Inflation Reduction Act Healthcare Provisions’ Rollout Timeline

Inflation Reduction Act Healthcare Provisions’ Rollout Timeline

Last updated on October 11th, 2022

When the Inflation Reduction Act (IRA) was signed into law in August, there was a huge rush to figure out what the law meant and what it would do. Now that we’ve had a little time to reflect on it, one striking characteristic is that the health care provisions roll out over a decade, with the majority taking effect over the next four years.

Since we’re accountants – not lawyers, we consulted a multitude of sources to compile the following effective dates for many (but not all) IRA health care provisions – you’ll find a list of those sources at the end of this article. With that, here’s the timeline we came up with…

December 31, 2022

A plan continues to qualify as high deductible even if it does not apply a deductible to insulin-related products.


ACA premium tax credits enhanced in 2021 under the American Rescue Plan Act and due to expire at the end of 2022 and are extended through 2025.

Adult vaccines recommended by the Advisory Committee on Immunization Practices are covered 100% under Medicare Part D with no cost share. (Certain vaccines will be covered 100% under state Medicaid and Children’s Health Insurance Programs as well.)

Annual price increases for certain Part B and Part D drugs are capped at the rate of inflation; otherwise, manufacturers must pay rebates to the Center for Medicare and Medicaid Services (CMS) or face penalties. Rebates for Part B drugs must be paid quarterly (within 30 days of notice). Rebates for Part D drugs must be paid annually (within 30 days of notice). If rebates aren’t paid, penalties equal to at least 125% of the rebate amount apply.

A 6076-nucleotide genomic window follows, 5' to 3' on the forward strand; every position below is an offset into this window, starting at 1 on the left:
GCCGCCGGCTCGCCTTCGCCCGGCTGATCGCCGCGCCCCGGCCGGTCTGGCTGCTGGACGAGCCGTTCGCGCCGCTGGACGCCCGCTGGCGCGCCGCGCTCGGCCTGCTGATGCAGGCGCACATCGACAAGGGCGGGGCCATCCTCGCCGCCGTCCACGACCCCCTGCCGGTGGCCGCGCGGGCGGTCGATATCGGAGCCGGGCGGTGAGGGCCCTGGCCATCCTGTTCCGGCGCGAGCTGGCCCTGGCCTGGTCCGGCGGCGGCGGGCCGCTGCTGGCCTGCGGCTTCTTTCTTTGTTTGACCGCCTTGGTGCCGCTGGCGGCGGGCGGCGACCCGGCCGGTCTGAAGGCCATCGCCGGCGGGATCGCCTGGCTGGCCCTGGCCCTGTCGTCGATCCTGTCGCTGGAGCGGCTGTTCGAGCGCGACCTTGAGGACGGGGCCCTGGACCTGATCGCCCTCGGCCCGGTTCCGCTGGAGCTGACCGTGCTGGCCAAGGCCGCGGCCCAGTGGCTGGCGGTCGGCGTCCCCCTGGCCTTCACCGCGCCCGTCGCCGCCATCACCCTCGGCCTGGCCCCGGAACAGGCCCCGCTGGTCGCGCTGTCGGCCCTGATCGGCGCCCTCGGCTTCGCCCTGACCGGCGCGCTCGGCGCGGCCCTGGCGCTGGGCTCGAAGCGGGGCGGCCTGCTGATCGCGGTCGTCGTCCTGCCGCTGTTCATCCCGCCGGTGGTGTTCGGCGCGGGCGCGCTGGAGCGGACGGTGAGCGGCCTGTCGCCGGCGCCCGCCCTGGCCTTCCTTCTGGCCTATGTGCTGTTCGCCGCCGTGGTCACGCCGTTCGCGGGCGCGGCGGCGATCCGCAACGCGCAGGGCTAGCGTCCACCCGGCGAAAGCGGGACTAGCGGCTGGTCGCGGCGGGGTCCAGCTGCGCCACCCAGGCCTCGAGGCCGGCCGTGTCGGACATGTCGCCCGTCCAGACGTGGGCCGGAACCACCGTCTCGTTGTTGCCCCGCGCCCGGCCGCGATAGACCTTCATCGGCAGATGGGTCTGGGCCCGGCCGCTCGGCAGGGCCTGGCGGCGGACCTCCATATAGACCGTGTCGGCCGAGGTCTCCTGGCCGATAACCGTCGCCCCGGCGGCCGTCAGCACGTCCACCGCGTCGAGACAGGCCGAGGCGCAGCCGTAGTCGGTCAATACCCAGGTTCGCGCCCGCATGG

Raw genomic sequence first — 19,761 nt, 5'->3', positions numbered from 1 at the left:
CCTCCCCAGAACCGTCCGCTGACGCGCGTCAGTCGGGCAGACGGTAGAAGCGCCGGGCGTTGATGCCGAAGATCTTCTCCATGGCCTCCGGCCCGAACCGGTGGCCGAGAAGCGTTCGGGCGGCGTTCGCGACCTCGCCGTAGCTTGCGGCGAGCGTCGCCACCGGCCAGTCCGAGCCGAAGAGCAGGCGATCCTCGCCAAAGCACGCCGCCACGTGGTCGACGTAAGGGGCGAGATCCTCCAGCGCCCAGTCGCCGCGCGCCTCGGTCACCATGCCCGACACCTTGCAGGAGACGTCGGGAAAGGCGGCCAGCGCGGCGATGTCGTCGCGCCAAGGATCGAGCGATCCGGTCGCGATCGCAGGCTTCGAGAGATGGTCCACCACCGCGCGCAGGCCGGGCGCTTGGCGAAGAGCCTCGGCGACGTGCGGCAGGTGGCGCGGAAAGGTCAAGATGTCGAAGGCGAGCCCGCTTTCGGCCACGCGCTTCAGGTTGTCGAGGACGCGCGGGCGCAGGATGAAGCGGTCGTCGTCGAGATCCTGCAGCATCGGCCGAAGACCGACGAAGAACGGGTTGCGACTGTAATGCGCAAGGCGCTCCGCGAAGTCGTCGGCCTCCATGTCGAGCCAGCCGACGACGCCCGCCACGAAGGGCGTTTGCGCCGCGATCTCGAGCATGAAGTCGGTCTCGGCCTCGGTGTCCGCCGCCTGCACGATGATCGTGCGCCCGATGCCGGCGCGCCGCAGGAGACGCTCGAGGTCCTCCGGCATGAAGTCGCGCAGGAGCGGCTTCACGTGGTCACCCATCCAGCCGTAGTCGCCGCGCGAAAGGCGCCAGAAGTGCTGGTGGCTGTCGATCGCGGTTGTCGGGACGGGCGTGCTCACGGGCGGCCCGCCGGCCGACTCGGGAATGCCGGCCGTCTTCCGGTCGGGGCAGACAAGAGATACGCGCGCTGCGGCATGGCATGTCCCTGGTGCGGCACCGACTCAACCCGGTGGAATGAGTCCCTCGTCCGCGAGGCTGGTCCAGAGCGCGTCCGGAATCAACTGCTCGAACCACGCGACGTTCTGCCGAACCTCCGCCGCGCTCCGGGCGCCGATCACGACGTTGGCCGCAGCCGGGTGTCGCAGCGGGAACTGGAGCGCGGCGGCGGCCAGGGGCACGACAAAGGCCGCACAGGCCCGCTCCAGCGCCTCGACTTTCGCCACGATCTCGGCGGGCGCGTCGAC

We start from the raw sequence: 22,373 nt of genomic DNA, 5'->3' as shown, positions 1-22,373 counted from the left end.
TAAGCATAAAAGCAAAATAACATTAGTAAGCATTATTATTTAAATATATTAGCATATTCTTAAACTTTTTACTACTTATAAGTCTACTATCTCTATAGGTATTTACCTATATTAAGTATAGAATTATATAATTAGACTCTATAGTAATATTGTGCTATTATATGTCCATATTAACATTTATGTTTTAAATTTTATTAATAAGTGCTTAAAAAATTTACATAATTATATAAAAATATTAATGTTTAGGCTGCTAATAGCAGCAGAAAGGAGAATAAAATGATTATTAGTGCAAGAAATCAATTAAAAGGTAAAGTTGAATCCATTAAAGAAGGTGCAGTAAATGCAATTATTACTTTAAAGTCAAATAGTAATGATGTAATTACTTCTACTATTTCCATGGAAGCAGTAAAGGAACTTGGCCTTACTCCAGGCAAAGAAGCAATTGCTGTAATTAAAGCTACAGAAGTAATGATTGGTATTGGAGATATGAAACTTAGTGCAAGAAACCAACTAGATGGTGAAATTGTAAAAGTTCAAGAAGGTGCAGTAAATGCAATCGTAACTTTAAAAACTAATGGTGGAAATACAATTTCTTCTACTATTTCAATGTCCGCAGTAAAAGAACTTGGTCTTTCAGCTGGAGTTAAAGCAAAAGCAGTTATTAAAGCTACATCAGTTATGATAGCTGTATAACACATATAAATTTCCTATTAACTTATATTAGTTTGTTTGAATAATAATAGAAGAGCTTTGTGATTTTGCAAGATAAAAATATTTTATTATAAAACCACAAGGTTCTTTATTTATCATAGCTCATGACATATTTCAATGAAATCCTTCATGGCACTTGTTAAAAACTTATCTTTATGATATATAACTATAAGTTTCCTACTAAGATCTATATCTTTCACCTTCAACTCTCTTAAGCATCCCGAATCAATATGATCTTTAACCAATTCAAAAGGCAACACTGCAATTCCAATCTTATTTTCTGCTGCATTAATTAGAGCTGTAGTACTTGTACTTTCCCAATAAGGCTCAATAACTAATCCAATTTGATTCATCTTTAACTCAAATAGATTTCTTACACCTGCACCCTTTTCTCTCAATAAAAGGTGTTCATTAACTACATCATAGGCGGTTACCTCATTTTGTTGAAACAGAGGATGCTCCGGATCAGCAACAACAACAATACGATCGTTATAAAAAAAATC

Insulin out-of-pocket costs are capped at $35 per month for Medicare beneficiaries through 2025.


For Medicare Part D, once costs reach the catastrophic phase (above $7,000), the 5% cost-share no longer applies.

Medicare Part D subsidies are available to beneficiaries at or below 150% (up from 135%) of the federal poverty line.

Part D premium is capped at 6% growth annually through 2029.


Medicare beneficiaries’ annual out-of-pocket costs for Part D spending are capped at $2,000.

Medicare Part D sponsors and Medicare Advantage organizations must offer beneficiaries payment plans, subject to a monthly cap, to pay off Part D prescription drug cost-share amounts.


ACA premium tax credits extended under the IRA expire.

Medicare beneficiaries’ insulin costs are capped at the lesser of $35, 25% of the maximum fair price (MFP) for insulin, or 25% of the negotiated price for insulin. Also, coinsurance amounts and adjustments to supplier payments under Medicare Part B for insulin furnished via durable medical equipment are limited.

Under Medicare Part D, the first negotiated prices for 10 drugs with no generic or biosimilar counterpart that account for the greatest Medicare Part D spending take effect. Manufacturers that delay negotiations under the pretense a biosimilar or generic alternative will be available within 2 years but never materializes will be required to pay rebates to HHS. Manufacturers who fail to sell selected drugs at the MFP negotiated will be subject to severe penalties.


Negotiated prices take effect for the 15 drugs on the negotiation list for Medicare Part D.


Negotiated prices take effect for the 15 drugs on the negotiation list for both Medicare Parts B and D.


Negotiated prices take effect for the 20 prescription drugs on the negotiation list for both Medicare Parts B and D.


CMS will recalculate Part D base premiums using the original Part D premium formula.


As reported by the National Law Review, “The IRA extends the moratorium on implementation of the final rule that relates to eliminating the anti-kickback statute Safe Harbor Protection for Prescription Drug Rebates, issued by the Office of the Inspector General on Nov. 30, 2020. The moratorium is extended until Jan. 1, 2032.”

Sources: National Law ReviewPWC,, Holland & Knight,, BenefitNews, and Kaiser Family Foundation (KFF)

It’s important to note that I am not a lawyer; if you need confirmation of any IRA provisions please consult legal counsel. However, I am an accountant with RBT CPAs – one of the largest firms in the Hudson Valley and beyond. We’re known for our professionalism, ethics, and responsiveness. Should you need any accounting, tax, or auditing assistance, please don’t hesitate to give us a call.